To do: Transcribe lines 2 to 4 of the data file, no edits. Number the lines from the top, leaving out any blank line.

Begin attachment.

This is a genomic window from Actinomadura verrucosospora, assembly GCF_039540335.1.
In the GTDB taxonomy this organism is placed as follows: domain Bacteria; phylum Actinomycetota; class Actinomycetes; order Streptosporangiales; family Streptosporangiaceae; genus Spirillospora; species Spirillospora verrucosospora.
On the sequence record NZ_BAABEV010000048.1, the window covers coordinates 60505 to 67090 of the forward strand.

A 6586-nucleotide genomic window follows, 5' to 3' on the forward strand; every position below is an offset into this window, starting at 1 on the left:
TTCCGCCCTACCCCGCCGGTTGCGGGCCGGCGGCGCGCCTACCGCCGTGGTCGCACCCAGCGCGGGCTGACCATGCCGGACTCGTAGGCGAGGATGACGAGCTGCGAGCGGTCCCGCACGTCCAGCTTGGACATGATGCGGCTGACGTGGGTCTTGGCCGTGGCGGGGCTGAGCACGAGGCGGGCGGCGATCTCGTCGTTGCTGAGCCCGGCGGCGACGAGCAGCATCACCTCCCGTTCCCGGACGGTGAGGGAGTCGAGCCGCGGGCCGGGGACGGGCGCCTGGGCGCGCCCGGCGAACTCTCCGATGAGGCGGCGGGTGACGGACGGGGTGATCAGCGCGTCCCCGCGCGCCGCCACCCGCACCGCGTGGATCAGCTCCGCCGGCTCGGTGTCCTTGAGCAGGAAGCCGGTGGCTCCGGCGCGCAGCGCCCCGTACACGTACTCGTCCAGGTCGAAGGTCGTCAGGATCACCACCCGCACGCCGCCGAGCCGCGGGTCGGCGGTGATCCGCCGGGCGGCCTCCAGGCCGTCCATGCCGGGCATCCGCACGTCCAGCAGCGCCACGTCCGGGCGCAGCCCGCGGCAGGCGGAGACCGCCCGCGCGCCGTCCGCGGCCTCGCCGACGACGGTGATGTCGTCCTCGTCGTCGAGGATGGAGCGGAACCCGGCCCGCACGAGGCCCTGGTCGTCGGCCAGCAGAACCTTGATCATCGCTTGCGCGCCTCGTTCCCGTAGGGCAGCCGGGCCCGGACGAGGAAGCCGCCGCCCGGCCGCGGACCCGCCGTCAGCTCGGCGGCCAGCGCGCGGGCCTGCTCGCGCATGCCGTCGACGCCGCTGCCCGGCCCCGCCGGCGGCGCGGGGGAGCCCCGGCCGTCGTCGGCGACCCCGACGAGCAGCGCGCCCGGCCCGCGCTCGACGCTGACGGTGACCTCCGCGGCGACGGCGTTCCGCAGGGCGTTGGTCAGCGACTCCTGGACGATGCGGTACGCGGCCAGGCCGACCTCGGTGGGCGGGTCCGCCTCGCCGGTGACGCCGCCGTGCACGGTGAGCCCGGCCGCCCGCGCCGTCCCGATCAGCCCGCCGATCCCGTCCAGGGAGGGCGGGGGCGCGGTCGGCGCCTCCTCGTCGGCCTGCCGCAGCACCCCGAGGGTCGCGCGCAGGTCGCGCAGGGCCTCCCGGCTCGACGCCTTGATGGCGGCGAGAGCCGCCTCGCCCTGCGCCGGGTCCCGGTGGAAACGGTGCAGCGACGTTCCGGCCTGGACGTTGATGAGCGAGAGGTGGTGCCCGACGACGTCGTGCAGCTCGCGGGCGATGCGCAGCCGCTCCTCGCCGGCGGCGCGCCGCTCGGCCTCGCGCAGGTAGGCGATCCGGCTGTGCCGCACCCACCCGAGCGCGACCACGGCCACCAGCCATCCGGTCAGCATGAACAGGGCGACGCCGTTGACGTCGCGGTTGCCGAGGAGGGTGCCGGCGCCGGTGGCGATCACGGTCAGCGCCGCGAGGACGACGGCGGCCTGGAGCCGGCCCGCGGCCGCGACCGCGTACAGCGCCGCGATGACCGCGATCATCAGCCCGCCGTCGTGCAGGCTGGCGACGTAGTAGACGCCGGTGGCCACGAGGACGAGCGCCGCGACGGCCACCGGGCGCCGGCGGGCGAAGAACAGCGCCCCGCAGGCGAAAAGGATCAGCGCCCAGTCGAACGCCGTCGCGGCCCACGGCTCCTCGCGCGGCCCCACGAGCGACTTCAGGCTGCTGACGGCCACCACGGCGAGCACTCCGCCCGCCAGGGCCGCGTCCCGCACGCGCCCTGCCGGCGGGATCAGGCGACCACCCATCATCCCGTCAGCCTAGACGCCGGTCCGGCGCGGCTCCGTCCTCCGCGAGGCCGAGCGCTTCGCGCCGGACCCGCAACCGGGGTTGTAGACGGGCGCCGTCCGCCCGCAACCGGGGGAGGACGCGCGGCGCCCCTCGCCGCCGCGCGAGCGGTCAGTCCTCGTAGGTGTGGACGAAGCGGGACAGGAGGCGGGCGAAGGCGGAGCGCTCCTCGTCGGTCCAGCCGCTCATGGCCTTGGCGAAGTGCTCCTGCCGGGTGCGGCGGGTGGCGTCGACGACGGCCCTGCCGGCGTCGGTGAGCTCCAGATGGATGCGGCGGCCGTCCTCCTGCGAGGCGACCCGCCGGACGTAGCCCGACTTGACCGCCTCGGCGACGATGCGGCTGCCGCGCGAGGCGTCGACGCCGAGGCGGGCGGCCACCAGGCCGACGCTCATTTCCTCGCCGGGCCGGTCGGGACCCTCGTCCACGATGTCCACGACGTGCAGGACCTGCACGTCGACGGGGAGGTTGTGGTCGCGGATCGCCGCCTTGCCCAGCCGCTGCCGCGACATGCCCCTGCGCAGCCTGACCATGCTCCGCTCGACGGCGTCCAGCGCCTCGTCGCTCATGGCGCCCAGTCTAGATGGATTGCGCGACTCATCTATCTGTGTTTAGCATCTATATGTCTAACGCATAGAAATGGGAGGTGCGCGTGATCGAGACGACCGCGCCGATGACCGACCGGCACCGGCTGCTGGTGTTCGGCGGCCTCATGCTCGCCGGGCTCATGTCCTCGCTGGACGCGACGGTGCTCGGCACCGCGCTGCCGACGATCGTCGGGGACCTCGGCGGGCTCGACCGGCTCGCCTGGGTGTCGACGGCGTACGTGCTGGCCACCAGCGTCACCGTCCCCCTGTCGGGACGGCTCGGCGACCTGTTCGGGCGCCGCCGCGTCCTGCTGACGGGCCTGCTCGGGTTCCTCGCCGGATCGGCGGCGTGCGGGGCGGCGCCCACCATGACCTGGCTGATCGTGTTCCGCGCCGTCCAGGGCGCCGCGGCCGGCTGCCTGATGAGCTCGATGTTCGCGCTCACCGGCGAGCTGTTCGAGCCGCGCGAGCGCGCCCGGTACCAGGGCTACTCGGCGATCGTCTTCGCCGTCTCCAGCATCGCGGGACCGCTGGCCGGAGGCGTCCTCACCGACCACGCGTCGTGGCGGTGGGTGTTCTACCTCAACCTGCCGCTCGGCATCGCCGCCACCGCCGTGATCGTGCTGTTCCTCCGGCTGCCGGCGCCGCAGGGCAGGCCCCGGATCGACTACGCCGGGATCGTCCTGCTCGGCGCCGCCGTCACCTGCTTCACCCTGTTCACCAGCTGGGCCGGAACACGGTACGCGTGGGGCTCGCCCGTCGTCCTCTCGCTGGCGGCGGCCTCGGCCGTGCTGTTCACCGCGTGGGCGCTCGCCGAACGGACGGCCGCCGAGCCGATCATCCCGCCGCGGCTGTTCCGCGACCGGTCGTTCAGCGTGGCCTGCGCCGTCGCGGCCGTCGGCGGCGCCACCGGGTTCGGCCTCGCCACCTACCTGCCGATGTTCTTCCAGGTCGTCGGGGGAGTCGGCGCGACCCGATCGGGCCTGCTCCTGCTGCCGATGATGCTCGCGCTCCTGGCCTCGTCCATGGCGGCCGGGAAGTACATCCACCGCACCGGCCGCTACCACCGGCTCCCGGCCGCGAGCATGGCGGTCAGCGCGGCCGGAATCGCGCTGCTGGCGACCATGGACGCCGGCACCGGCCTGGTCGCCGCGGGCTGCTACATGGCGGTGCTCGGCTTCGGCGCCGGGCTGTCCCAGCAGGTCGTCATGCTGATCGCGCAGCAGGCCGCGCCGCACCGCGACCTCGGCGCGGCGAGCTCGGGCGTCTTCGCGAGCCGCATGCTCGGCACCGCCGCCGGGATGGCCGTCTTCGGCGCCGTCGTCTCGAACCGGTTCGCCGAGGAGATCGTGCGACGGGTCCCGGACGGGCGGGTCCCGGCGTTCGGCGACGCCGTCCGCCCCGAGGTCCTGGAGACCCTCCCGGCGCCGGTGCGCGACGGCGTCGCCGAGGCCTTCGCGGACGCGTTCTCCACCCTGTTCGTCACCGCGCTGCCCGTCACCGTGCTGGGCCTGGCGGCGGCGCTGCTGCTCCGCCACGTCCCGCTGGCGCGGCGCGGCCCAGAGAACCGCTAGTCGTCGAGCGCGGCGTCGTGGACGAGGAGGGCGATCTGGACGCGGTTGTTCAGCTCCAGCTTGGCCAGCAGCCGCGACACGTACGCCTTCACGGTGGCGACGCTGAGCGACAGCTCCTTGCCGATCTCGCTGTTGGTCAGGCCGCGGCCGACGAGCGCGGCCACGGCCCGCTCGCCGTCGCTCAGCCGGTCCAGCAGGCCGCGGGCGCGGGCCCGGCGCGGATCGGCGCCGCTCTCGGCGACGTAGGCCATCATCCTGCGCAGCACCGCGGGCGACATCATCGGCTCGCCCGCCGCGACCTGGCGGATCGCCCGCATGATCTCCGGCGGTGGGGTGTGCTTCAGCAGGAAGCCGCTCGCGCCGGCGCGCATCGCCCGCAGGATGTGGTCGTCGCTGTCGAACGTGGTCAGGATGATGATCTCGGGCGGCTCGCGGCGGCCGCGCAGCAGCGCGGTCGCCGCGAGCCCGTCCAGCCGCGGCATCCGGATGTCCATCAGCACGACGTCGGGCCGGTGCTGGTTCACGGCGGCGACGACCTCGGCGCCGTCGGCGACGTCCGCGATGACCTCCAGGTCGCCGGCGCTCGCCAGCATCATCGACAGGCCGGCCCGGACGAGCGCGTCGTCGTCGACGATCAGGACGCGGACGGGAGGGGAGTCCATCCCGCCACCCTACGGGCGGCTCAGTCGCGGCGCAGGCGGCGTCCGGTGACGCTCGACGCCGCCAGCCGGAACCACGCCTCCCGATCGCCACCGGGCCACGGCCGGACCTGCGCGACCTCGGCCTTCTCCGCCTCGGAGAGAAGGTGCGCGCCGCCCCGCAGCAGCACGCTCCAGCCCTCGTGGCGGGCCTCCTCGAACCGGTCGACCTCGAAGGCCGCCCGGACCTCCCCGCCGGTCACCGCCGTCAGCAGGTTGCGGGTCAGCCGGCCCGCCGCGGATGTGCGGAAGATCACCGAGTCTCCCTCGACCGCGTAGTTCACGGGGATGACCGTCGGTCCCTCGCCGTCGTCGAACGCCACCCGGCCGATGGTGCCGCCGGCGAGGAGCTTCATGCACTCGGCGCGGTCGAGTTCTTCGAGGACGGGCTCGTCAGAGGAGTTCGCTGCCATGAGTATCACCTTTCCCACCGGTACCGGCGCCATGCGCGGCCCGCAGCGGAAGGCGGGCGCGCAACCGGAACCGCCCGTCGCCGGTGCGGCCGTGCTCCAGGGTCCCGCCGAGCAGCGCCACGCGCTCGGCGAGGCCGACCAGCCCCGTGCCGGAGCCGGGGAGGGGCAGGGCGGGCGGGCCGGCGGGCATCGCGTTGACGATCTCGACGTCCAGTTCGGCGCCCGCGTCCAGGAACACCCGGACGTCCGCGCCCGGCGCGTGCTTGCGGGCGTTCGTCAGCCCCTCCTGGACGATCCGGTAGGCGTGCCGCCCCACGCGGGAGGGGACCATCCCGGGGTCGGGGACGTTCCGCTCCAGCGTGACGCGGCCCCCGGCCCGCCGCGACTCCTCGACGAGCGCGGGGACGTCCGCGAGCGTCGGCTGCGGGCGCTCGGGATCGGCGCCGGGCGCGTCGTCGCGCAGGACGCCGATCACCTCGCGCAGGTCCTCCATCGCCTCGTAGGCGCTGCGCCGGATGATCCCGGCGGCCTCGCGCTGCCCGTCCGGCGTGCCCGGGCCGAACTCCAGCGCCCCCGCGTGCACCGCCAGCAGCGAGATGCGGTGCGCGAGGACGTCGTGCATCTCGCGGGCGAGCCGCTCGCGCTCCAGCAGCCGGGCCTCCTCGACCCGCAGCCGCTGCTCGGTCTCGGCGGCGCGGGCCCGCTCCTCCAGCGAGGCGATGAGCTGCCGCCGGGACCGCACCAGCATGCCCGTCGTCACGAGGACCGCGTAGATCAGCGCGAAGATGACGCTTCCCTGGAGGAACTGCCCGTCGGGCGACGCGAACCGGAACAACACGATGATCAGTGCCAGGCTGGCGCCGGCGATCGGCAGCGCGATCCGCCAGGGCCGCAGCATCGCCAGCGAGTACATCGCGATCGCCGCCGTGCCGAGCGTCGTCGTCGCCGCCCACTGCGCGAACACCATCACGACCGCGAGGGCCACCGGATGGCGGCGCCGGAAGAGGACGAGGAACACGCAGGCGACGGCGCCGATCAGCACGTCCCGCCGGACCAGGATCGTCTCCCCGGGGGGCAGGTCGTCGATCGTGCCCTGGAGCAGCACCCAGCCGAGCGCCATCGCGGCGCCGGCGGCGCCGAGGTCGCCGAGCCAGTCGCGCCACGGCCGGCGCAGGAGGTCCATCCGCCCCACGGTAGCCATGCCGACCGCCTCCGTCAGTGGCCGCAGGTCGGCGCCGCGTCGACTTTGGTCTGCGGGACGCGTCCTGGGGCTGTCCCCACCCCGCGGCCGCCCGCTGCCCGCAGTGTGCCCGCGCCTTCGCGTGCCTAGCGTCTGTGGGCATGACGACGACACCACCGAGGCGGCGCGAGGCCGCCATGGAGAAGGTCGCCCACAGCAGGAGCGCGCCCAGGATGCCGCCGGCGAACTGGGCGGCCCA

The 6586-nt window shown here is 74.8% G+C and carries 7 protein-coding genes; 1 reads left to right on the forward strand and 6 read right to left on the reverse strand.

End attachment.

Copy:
In the GTDB taxonomy this organism is placed as follows: domain Bacteria; phylum Actinomycetota; class Actinomycetes; order Streptosporangiales; family Streptosporangiaceae; genus Spirillospora; species Spirillospora verrucosospora.
On the sequence record NZ_BAABEV010000048.1, the window covers coordinates 60505 to 67090 of the forward strand.

A 6586-nucleotide genomic window follows, 5' to 3' on the forward strand; every position below is an offset into this window, starting at 1 on the left: